Every business with a website or app needs to know how well that valuable asset is performing. That means adding tools like Google Analytics, HotJar, Facebook and Linkedin pixels, and so on, to gather information about what your visitors are doing.
These tools are added using snippets of code, often for every event that needs tracking, and that may require a developer and some coding work, every time.
Google Tag Manager to the rescue!
There is an easy way to take back control of adding these tags, to get past the technical barriers and enable marketing folk to move fast. Google Tag Manager (GTM for short!) is a 'tag management system', streamlining how data is collected from a website or app, all while being reasonably intuitive, even to non-technical types!
"Google Tag Manager is a 'tag management system' designed to enable marketers to easily gather and organise all the data they need about a website or app." - Google Inc.
Google Tag Manager is designed to enable the marketing team to quickly gather all the data they need, like how often a button is clicked, the conversion rate of a page, the performance of a new piece of content that's promoted on Linkedin, etc. All without requiring development work and expense.
How Google Tag Manager works (in plain English)
This article isn't intended as a technical guide and won't cover everything you need to know before getting stuck into GTM, but we should explain the basic concepts behind this beautiful system, in a way normal humans can understand:
The trigger needs a corresponding 'tag'. Think of a tag as the action that is performed when a trigger is set off. Typically, a tag is a snippet of code that collects and sends information to another 3rd party tool such as Google Analytics, HotJar, Full Story, etc.
The basic premise of the system is that a 'trigger' detects an event on your website or app. You can tell it to look for a specific event or range of events on a single page, a section of pages or the whole website or app.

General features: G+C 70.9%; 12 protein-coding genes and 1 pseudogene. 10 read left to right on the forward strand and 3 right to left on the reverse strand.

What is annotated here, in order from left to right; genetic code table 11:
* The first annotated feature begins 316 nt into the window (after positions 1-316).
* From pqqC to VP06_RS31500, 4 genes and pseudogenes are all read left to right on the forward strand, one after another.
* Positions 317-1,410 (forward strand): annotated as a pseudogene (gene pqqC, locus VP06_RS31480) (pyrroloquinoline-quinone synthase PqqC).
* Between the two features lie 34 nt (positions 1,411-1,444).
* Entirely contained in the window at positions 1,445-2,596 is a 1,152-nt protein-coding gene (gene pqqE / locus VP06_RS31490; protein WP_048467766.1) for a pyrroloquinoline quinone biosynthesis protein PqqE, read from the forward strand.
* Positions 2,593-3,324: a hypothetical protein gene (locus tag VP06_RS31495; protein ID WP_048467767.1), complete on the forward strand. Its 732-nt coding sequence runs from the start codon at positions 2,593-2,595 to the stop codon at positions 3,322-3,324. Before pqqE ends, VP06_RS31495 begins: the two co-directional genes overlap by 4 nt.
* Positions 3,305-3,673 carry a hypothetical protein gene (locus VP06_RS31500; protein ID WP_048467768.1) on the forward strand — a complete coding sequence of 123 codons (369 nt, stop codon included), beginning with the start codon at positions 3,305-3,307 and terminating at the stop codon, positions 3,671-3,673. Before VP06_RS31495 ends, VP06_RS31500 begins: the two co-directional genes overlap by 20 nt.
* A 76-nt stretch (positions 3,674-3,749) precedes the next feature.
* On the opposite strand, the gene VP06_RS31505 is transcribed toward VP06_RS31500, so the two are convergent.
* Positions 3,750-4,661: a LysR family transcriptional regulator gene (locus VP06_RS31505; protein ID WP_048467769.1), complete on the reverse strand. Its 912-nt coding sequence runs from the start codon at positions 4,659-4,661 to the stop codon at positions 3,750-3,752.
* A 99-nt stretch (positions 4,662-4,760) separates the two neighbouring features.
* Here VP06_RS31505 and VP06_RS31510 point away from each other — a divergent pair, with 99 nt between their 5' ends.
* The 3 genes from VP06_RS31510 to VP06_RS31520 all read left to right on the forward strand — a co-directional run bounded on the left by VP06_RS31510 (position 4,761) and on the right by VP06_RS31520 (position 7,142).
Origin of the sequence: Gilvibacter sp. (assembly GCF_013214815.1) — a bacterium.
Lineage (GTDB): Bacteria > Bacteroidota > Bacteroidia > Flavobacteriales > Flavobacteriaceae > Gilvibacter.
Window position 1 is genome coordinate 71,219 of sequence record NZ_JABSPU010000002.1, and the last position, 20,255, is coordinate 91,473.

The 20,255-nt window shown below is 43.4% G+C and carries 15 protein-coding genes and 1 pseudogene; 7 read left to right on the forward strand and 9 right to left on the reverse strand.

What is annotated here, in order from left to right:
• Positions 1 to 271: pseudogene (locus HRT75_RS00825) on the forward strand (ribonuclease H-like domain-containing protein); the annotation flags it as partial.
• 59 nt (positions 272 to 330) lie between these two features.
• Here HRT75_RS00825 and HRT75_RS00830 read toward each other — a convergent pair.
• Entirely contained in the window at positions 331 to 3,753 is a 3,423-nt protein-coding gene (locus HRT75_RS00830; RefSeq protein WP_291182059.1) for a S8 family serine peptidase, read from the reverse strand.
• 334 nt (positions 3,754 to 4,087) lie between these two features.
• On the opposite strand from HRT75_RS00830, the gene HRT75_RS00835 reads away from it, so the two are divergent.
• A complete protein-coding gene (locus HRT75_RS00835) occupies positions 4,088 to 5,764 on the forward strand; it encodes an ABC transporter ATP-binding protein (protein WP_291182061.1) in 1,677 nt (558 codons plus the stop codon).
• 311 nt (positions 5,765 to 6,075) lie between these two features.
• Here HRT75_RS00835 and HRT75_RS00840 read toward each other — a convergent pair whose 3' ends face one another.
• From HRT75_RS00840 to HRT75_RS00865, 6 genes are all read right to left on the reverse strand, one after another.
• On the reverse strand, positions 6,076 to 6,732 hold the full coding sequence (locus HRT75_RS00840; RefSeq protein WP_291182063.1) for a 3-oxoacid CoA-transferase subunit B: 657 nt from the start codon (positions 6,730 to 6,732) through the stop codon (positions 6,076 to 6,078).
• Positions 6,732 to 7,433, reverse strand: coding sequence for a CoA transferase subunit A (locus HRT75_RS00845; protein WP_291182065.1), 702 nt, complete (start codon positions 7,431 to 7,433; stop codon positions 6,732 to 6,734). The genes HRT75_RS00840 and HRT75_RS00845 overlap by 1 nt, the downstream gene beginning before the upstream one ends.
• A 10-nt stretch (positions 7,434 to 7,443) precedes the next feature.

There's more to the system than this. Still, the core concept is to track visitor behaviour using a trigger and send that information to another marketing tool in a structured and controlled way — all without intricate development work!
How you might use Google Tag Manager – example use cases
Google Tag Manager is great for all sorts of marketing purposes, from measuring the impact of social media activity to what your latest content marketing is achieving.
Some examples of how you might use it:
- Adding an analytics tool like Google Analytics to your website
- Detecting how people interact with your 'Free Trial' button
- Measuring downloads for your eBook
- Adding the Facebook or Linkedin tracking pixel to a landing page that you have set up for a social media campaign
- Tracking the conversion rate of a new page
- Enabling AdWords remarketing on your landing pages
- Measuring engagement with a key feature in your iOS app
- Setting up heatmap tracking to collect detail on how your users behave on your site
7 Reasons You Should Start Using GTM